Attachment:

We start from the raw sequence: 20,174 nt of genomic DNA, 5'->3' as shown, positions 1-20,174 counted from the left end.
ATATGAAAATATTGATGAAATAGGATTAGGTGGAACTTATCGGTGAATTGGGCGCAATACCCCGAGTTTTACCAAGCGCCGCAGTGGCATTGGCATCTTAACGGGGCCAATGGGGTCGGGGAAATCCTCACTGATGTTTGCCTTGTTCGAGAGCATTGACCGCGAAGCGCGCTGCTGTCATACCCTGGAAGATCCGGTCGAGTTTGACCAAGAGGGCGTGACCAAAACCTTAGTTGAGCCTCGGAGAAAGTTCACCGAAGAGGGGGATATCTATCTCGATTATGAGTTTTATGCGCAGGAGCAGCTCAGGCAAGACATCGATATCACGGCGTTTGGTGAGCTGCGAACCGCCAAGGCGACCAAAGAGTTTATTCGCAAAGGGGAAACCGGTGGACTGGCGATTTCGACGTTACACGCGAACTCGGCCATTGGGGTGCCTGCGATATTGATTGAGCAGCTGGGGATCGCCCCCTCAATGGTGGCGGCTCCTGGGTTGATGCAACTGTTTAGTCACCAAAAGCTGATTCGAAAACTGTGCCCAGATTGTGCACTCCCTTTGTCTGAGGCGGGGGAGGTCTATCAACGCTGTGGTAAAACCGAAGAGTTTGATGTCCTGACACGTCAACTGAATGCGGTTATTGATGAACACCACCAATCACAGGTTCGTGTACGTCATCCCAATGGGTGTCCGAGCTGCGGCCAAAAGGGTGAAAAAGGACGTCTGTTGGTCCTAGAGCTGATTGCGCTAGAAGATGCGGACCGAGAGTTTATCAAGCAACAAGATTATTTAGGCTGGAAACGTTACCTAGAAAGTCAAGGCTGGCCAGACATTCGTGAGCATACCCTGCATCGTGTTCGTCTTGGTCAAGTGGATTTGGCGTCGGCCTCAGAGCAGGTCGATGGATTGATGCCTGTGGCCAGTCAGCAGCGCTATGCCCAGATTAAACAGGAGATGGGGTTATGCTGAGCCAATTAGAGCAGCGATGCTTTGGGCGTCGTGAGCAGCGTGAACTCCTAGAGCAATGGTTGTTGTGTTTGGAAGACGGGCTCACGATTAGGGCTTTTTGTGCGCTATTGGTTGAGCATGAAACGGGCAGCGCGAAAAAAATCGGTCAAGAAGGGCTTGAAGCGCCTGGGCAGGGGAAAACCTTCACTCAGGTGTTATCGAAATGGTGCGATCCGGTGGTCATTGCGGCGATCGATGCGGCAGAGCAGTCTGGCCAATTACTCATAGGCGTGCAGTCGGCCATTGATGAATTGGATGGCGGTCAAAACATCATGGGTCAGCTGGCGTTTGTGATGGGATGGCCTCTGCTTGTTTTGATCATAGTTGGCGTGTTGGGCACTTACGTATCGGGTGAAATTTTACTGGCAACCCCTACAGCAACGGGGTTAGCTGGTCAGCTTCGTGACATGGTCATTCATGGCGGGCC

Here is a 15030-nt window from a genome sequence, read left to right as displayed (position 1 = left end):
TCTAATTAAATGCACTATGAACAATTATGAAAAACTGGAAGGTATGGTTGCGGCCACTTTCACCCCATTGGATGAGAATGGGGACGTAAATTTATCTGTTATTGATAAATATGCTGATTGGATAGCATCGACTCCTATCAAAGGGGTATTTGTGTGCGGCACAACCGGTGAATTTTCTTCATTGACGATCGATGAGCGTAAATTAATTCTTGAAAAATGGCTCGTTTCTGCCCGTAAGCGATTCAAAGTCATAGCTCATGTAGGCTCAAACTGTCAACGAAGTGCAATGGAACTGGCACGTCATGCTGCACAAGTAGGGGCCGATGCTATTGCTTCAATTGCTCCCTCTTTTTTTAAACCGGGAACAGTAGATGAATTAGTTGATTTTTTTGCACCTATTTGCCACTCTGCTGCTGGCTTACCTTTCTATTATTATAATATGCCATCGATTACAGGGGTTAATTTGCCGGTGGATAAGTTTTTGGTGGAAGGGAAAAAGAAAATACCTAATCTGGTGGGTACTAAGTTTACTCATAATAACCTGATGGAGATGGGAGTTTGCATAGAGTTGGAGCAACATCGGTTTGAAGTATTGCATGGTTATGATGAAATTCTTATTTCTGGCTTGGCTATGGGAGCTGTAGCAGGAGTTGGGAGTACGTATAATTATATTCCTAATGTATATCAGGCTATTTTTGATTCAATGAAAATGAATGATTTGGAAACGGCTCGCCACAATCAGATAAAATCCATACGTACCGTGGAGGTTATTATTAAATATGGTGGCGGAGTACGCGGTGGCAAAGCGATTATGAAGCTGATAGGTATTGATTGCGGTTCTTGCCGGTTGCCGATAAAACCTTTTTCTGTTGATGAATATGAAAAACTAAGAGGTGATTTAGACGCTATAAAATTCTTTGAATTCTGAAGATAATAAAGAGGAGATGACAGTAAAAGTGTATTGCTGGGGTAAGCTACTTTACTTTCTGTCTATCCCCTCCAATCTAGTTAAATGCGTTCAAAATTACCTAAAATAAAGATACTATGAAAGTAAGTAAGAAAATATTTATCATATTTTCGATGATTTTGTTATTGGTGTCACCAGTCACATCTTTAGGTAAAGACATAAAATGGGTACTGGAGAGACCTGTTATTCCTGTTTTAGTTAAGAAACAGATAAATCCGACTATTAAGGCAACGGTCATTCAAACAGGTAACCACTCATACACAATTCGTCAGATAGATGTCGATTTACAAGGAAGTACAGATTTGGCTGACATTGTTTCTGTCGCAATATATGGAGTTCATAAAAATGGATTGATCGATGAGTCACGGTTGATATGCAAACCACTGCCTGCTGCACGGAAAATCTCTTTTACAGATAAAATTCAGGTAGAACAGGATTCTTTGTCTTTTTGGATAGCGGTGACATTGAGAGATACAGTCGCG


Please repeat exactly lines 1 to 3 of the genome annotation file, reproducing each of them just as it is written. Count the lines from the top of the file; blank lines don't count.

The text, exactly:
We start from the raw sequence: 20,174 nt of genomic DNA, 5'->3' as shown, positions 1-20,174 counted from the left end.
ATATGAAAATATTGATGAAATAGGATTAGGTGGAACTTATCGGTGAATTGGGCGCAATACCCCGAGTTTTACCAAGCGCCGCAGTGGCATTGGCATCTTAACGGGGCCAATGGGGTCGGGGAAATCCTCACTGATGTTTGCCTTGTTCGAGAGCATTGACCGCGAAGCGCGCTGCTGTCATACCCTGGAAGATCCGGTCGAGTTTGACCAAGAGGGCGTGACCAAAACCTTAGTTGAGCCTCGGAGAAAGTTCACCGAAGAGGGGGATATCTATCTCGATTATGAGTTTTATGCGCAGGAGCAGCTCAGGCAAGACATCGATATCACGGCGTTTGGTGAGCTGCGAACCGCCAAGGCGACCAAAGAGTTTATTCGCAAAGGGGAAACCGGTGGACTGGCGATTTCGACGTTACACGCGAACTCGGCCATTGGGGTGCCTGCGATATTGATTGAGCAGCTGGGGATCGCCCCCTCAATGGTGGCGGCTCCTGGGTTGATGCAACTGTTTAGTCACCAAAAGCTGATTCGAAAACTGTGCCCAGATTGTGCACTCCCTTTGTCTGAGGCGGGGGAGGTCTATCAACGCTGTGGTAAAACCGAAGAGTTTGATGTCCTGACACGTCAACTGAATGCGGTTATTGATGAACACCACCAATCACAGGTTCGTGTACGTCATCCCAATGGGTGTCCGAGCTGCGGCCAAAAGGGTGAAAAAGGACGTCTGTTGGTCCTAGAGCTGATTGCGCTAGAAGATGCGGACCGAGAGTTTATCAAGCAACAAGATTATTTAGGCTGGAAACGTTACCTAGAAAGTCAAGGCTGGCCAGACATTCGTGAGCATACCCTGCATCGTGTTCGTCTTGGTCAAGTGGATTTGGCGTCGGCCTCAGAGCAGGTCGATGGATTGATGCCTGTGGCCAGTCAGCAGCGCTATGCCCAGATTAAACAGGAGATGGGGTTATGCTGAGCCAATTAGAGCAGCGATGCTTTGGGCGTCGTGAGCAGCGTGAACTCCTAGAGCAATGGTTGTTGTGTTTGGAAGACGGGCTCACGATTAGGGCTTTTTGTGCGCTATTGGTTGAGCATGAAACGGGCAGCGCGAAAAAAATCGGTCAAGAAGGGCTTGAAGCGCCTGGGCAGGGGAAAACCTTCACTCAGGTGTTATCGAAATGGTGCGATCCGGTGGTCATTGCGGCGATCGATGCGGCAGAGCAGTCTGGCCAATTACTCATAGGCGTGCAGTCGGCCATTGATGAATTGGATGGCGGTCAAAACATCATGGGTCAGCTGGCGTTTGTGATGGGATGGCCTCTGCTTGTTTTGATCATAGTTGGCGTGTTGGGCACTTACGTATCGGGTGAAATTTTACTGGCAACCCCTACAGCAACGGGGTTAGCTGGTCAGCTTCGTGACATGGTCATTCATGGCGGGCC

Here is a 15030-nt window from a genome sequence, read left to right as displayed (position 1 = left end):